It is worthwhile to give the following linguistic note at this point:
One can illustrate the infinitive in the meaning of the verbal noun by the comparison of two verses from the Book of Leviticus (7:15-16). In the first one, the hagiographer used the noun קָרְבָּן (an offering), and in the second one the infinitive of the verb קרב (to offer) to express an identical thought; both words have at the end the noun suffix of the 3rd person singular (וֹ):
Lev 7:15a and 7:16a
|on the day of offer of it, it will be eaten||בְּיוֹם קָרְבָּנוֹ יֵאָכֵל|
|on the day of his offering, his sacrifice will be eaten||בְּיוֹם הַקְרִיבוֹ אֶת־זִבְחוֹ יֵאָכֵל|
One can understand by this remark what Jer 31:32 says:
So here the prophet does not speak about the covenant at Sinai: although God and Israel made the covenant there thanks to bringing Israel out of Egypt, it was not on that very day of bringing them out, but about three months later (cf. Ex 19:1ff).
The same understanding of the Hebrew text Jer 31:32a accurately rendered its translation into Greek (Septuagint ) and in this form was taken over by the author of the Letter to the Hebrews (8:9):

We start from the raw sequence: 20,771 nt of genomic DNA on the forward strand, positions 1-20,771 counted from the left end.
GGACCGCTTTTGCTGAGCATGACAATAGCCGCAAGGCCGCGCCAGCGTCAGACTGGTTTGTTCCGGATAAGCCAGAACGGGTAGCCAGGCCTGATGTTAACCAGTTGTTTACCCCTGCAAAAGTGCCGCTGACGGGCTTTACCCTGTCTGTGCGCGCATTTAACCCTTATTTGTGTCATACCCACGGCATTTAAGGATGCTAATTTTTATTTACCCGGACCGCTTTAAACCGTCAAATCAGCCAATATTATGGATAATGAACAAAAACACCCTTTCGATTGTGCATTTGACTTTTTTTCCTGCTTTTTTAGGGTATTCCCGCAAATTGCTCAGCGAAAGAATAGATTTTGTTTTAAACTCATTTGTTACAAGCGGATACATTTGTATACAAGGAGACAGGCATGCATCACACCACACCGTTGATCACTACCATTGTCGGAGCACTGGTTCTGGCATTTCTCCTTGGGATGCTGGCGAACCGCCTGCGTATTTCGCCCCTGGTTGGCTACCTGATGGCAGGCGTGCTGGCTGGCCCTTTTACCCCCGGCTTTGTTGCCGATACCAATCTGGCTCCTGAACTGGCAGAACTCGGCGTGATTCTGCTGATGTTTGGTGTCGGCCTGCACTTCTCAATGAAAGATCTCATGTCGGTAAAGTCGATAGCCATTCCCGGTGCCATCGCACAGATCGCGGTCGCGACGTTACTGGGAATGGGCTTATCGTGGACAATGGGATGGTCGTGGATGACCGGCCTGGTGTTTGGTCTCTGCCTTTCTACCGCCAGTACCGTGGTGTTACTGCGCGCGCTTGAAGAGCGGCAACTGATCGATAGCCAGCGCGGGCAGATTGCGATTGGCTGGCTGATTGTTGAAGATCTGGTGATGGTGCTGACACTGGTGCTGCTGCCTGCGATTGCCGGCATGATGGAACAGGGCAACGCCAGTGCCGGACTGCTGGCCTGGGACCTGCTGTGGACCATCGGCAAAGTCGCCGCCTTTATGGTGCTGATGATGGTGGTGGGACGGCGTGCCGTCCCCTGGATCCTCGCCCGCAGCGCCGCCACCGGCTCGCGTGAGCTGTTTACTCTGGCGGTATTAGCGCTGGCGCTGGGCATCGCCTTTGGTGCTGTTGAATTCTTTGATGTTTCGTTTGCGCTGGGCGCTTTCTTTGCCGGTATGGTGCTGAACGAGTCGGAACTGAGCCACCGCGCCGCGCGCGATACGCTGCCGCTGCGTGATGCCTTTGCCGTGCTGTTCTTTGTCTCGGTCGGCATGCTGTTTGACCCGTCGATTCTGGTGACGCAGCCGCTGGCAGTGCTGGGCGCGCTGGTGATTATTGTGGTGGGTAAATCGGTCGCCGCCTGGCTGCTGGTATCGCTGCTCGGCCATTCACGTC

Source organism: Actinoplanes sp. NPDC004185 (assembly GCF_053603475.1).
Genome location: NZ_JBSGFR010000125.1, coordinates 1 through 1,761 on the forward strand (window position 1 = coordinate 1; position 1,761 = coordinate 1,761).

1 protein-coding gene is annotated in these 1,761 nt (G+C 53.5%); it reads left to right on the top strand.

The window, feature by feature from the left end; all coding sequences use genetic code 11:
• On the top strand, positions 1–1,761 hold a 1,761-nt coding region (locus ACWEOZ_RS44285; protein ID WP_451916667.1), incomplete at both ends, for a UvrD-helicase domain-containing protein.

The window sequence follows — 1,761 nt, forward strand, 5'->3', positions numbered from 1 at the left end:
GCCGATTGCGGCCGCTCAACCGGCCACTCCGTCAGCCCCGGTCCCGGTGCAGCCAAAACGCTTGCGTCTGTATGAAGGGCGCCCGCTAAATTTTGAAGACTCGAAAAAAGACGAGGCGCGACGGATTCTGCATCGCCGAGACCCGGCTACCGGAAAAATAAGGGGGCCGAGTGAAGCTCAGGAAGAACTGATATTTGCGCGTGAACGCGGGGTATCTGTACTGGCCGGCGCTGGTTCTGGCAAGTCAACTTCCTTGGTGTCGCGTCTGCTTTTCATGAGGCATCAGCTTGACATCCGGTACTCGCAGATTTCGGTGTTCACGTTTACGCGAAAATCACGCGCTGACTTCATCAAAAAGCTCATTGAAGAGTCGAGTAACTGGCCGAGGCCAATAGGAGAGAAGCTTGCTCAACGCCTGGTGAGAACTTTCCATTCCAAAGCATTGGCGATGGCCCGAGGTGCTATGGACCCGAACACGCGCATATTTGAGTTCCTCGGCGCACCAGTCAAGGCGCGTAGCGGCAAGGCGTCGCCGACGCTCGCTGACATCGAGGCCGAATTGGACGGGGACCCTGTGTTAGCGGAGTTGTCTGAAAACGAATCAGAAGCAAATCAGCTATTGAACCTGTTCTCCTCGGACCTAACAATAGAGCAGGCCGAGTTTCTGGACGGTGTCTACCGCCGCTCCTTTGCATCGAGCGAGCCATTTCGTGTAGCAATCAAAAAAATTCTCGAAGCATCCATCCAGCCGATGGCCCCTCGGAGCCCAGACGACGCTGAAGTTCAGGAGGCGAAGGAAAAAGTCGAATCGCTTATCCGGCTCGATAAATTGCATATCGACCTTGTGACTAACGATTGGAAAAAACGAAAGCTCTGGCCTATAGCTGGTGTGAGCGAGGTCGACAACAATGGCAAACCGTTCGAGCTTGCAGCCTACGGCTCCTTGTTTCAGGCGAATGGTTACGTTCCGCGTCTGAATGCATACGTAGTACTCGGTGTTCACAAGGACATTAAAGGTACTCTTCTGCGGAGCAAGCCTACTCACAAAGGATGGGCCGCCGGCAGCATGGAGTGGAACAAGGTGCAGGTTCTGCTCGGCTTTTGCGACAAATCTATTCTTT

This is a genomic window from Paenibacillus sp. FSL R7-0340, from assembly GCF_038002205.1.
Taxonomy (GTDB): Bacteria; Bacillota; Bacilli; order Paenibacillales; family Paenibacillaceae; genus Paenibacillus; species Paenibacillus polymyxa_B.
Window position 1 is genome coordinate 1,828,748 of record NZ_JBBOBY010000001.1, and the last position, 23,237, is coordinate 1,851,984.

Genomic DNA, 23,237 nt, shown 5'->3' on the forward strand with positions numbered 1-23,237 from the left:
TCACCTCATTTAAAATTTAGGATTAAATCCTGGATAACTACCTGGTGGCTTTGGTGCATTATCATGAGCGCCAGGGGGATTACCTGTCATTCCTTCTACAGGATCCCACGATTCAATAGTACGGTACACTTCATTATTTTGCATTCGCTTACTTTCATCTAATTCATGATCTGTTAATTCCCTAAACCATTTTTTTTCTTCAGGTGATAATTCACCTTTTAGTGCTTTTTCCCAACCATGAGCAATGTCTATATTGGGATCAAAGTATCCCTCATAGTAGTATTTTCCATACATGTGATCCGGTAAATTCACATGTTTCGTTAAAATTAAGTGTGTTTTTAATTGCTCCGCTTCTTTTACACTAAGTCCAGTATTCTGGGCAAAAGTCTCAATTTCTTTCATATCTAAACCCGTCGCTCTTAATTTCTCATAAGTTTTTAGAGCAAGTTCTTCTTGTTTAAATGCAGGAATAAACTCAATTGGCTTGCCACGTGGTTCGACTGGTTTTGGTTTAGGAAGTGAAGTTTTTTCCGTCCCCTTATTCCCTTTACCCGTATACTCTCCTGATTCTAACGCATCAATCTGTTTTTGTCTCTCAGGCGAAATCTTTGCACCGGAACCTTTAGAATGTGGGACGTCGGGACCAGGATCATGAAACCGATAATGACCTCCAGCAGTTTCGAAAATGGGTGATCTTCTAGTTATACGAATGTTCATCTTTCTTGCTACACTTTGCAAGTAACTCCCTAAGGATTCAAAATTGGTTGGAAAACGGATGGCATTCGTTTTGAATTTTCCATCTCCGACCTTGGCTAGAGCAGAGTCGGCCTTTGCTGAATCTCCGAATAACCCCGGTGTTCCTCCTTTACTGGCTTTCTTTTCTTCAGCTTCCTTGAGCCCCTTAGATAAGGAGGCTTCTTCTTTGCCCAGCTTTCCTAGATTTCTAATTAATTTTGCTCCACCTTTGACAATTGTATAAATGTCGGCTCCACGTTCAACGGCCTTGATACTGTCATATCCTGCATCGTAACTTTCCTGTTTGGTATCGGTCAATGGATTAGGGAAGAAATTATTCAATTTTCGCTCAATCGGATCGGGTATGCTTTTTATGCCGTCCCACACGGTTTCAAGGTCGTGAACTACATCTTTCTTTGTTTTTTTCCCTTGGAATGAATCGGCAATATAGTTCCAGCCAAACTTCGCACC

31:32 a1: οὐ κατὰ τὴν διαθήκην ἣν διεθέμην τοῖς πατράσιν αὐτῶν
31:32 a2: ἐν ἡμέρᾳ ἐπιλαβομένου μου τῆς χειρὸς αὐτῶν ἐξαγαγεῖν αὐτοὺς ἐκ γῆς Αἰγύπτου
where a2 means: in the day of My taking their hand to lead them out of the land of Egypt
The expression analogous  to the one highlighted here is in Bar 2:28 LXX:
καθὰ ἐλάλησας ἐν χειρὶ παιδός σου Μωυσῆ ἐν ἡμέρᾳ ἐντειλαμένου σου αὐτῷ γράψαι τὸν νόμον σου ἐναντίον υἱῶν Ισραηλ λέγων
According to the words spoken by your servant Moses on the day when you ordered him to write your Law before the children of Israel, saying.
To be more precise, part of the phrase is: on the day of your giving commands to him.
If the translation of the sequence בְּיוֹם הֶחֱזִיקִי בְיָדָם לְהוֹצִיאָם מֵאֶרֶץ מִצְרָיִם (Jer 31:32b) is like ‘when I held their hand to bring them out of the Egyptian land,’ i.e., when it contains a verb in the past tense (I held), it makes that the whole sequence of the translation seems to be in the past tense. This dominant of the past in translation is probably the reason why the time of making this covenant is commonly identified among biblical scholars with the time of the making the covenant at Sinai , i.e., with the time when God, after He had taken fathers’ hand, led them for this God’s mountain.